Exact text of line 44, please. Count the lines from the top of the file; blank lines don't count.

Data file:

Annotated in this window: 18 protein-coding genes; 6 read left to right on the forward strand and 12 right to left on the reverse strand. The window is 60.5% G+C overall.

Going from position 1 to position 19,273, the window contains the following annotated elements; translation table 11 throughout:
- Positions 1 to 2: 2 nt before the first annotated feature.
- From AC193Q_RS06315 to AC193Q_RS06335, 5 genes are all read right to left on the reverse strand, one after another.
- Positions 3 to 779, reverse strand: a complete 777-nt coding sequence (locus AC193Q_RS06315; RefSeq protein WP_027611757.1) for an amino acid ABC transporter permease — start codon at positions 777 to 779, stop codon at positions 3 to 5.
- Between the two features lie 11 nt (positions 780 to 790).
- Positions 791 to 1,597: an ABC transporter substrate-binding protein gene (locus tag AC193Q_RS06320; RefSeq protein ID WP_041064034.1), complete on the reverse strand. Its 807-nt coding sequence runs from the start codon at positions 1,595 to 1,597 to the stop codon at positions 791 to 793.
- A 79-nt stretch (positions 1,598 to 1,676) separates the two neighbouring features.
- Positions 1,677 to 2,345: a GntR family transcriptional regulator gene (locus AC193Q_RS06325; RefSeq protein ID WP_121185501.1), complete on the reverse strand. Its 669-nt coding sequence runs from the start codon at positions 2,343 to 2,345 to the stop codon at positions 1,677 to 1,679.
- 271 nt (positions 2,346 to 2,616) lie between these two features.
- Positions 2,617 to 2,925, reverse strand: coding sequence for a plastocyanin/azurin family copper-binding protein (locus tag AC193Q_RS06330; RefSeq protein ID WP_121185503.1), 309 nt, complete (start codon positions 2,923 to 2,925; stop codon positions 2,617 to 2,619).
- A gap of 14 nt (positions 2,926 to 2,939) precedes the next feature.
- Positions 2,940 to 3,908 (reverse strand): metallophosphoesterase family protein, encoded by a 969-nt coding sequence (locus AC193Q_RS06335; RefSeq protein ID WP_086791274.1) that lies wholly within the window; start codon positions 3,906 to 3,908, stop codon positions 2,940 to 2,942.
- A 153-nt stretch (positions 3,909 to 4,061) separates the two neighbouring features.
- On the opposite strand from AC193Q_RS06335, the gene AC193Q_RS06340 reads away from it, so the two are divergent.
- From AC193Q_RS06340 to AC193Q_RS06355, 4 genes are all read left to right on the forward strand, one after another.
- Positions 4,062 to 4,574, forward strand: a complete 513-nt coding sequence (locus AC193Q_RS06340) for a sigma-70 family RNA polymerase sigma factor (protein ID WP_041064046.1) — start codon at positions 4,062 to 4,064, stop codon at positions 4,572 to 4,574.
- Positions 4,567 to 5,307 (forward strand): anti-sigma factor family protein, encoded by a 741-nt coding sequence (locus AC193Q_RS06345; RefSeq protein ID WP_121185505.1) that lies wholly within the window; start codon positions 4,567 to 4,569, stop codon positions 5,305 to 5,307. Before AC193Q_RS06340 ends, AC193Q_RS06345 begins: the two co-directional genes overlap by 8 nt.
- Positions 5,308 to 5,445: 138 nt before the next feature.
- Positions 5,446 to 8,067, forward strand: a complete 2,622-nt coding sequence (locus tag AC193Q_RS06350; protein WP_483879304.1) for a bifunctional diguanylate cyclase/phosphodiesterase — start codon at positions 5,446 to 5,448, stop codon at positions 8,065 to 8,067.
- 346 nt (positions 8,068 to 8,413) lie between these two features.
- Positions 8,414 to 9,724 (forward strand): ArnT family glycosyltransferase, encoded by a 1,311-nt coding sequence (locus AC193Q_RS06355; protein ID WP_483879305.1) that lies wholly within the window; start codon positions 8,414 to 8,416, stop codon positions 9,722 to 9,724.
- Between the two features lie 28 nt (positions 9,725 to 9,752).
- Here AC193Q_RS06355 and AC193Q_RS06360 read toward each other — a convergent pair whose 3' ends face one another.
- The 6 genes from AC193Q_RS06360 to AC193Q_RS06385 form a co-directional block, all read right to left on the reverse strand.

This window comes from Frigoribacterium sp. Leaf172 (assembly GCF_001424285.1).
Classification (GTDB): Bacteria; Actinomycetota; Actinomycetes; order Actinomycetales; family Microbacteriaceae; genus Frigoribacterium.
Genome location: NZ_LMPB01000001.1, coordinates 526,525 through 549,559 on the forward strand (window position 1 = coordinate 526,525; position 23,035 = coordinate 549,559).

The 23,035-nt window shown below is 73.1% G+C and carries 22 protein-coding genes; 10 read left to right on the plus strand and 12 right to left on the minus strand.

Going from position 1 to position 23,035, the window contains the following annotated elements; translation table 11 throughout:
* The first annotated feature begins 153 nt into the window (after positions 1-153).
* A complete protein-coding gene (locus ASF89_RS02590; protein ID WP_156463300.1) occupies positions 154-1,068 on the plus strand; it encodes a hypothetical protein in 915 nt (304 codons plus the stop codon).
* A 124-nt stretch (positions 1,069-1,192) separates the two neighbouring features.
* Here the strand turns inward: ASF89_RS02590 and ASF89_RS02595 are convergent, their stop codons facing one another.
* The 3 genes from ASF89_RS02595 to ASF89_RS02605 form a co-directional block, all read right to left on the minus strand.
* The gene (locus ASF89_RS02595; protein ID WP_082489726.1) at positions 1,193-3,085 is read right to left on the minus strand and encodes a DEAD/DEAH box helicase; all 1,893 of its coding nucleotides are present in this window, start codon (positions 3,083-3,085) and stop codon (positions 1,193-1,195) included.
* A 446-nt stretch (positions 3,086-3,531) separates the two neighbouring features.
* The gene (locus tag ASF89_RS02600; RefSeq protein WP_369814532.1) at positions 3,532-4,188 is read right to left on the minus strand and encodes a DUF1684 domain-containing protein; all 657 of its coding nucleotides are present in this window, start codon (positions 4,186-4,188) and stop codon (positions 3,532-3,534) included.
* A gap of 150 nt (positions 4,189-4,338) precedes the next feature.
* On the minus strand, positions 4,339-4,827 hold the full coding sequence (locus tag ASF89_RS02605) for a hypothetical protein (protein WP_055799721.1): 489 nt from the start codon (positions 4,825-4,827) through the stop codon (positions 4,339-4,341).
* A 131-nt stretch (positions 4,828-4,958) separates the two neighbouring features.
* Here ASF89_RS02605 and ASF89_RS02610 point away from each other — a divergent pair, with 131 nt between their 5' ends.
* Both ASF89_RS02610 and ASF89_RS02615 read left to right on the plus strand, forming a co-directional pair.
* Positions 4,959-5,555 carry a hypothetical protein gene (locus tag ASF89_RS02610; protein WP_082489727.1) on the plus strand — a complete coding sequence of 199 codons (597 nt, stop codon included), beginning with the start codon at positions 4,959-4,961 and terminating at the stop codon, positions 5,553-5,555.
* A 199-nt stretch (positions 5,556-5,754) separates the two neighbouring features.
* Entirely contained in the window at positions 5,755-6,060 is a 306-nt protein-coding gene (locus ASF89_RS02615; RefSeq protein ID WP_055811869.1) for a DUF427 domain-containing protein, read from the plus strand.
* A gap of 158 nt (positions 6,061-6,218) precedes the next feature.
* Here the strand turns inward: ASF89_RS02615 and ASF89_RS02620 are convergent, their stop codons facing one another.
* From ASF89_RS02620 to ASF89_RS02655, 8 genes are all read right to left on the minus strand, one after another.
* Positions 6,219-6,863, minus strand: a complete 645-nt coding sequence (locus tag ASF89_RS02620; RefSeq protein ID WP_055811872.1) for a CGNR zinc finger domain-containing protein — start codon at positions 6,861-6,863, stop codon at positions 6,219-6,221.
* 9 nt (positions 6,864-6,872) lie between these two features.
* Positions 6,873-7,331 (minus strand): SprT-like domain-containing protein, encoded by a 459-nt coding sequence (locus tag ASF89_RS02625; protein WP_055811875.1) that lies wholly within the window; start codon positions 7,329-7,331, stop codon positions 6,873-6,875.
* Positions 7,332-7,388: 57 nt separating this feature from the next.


* Positions 4,959-5,555 carry a hypothetical protein gene (locus tag ASF89_RS02610; protein WP_082489727.1) on the plus strand — a complete coding sequence of 199 codons (597 nt, stop codon included), beginning with the start codon at positions 4,959-4,961 and terminating at the stop codon, positions 5,553-5,555.